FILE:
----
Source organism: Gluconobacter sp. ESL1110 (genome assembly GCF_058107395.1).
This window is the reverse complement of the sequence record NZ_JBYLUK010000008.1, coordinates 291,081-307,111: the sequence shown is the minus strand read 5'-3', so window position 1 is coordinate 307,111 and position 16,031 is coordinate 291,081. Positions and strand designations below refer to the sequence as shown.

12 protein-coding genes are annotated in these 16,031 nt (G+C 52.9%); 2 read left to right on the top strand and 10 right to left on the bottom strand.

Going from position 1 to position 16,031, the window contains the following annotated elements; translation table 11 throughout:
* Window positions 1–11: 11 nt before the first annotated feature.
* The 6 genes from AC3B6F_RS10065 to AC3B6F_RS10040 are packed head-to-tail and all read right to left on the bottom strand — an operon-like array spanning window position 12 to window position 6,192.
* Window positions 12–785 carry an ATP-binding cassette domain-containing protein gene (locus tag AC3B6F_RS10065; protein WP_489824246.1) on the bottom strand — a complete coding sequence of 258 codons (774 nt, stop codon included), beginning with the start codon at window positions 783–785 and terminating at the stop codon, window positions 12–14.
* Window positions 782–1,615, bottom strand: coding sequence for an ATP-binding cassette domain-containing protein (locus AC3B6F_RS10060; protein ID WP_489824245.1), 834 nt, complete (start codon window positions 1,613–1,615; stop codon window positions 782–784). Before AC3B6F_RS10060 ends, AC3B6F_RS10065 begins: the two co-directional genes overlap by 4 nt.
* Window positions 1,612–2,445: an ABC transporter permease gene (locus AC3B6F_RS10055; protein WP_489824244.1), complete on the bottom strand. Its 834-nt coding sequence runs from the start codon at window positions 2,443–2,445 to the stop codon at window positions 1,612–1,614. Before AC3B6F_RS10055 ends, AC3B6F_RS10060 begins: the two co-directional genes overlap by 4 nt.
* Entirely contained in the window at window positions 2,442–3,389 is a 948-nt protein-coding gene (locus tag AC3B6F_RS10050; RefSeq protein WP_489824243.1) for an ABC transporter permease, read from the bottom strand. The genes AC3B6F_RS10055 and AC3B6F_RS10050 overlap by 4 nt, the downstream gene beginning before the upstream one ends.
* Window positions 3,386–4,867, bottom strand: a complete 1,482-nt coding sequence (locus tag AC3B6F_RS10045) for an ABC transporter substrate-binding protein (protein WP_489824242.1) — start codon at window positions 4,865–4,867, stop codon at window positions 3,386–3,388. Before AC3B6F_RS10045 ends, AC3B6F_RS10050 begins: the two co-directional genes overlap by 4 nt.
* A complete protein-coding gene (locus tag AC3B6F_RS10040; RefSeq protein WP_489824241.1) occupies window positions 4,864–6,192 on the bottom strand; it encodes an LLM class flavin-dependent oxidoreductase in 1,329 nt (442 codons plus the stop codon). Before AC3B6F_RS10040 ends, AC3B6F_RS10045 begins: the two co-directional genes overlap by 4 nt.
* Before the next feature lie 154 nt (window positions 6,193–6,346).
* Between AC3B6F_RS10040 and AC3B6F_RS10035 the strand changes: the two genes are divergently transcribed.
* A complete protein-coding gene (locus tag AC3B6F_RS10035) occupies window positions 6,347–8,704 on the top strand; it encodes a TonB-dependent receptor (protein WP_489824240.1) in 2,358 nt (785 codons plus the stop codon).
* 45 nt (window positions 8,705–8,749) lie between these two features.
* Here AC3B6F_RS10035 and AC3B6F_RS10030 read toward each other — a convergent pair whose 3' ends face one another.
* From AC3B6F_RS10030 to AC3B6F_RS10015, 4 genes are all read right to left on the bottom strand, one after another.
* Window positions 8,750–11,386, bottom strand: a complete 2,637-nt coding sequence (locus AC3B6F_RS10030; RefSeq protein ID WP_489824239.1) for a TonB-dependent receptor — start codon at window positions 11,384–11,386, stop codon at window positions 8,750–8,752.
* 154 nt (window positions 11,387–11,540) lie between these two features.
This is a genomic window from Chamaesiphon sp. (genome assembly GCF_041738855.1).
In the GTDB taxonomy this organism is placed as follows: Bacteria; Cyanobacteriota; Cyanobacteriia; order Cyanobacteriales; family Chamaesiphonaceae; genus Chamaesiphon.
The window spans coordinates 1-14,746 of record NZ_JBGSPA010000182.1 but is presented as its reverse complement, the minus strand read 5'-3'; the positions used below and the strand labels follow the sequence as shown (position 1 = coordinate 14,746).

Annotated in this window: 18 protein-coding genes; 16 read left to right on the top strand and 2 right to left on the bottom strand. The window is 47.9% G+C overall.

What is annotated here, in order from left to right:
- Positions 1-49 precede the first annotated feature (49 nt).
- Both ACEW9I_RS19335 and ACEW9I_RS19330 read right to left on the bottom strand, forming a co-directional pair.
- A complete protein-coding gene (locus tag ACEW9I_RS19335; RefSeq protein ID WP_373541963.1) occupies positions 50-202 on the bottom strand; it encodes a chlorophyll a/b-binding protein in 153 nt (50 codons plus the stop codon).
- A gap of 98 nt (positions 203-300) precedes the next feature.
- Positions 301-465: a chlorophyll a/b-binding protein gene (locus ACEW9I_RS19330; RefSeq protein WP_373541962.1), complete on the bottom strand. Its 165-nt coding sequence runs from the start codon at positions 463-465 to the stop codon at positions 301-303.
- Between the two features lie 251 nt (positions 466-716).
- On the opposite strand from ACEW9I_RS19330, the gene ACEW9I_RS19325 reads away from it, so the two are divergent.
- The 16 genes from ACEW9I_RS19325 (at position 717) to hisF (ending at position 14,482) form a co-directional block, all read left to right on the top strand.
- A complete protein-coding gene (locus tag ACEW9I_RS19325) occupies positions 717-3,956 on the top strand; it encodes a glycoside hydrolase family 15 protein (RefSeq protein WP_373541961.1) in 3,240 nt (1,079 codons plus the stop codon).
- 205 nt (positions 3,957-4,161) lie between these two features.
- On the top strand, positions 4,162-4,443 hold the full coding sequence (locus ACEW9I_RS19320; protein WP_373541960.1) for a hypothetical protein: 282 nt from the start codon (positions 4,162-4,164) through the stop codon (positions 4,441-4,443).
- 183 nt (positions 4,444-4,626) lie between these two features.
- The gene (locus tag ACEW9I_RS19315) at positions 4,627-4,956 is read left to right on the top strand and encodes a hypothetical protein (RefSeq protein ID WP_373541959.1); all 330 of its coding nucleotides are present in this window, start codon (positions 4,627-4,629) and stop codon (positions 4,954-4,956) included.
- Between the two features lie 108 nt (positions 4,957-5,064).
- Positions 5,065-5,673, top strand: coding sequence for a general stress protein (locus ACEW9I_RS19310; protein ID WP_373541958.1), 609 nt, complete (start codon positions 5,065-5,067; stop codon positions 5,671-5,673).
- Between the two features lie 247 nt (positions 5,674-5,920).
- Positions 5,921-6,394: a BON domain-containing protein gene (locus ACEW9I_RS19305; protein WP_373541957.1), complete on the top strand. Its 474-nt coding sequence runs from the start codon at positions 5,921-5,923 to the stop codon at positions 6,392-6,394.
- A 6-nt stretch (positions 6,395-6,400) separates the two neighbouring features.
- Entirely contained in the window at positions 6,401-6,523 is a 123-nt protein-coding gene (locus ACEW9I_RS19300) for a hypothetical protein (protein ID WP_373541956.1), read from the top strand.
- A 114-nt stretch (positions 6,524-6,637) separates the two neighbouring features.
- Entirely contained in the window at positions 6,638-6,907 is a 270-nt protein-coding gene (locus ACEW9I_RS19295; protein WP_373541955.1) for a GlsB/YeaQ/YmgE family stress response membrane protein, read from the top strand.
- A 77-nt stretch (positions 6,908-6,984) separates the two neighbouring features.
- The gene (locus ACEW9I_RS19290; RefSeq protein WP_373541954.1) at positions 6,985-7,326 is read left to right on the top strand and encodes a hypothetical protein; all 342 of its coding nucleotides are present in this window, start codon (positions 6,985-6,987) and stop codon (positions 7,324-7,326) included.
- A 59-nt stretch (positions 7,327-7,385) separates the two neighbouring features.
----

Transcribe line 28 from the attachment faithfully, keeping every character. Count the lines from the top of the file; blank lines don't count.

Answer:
- A complete protein-coding gene (locus tag ACEW9I_RS19335; RefSeq protein ID WP_373541963.1) occupies positions 50-202 on the bottom strand; it encodes a chlorophyll a/b-binding protein in 153 nt (50 codons plus the stop codon).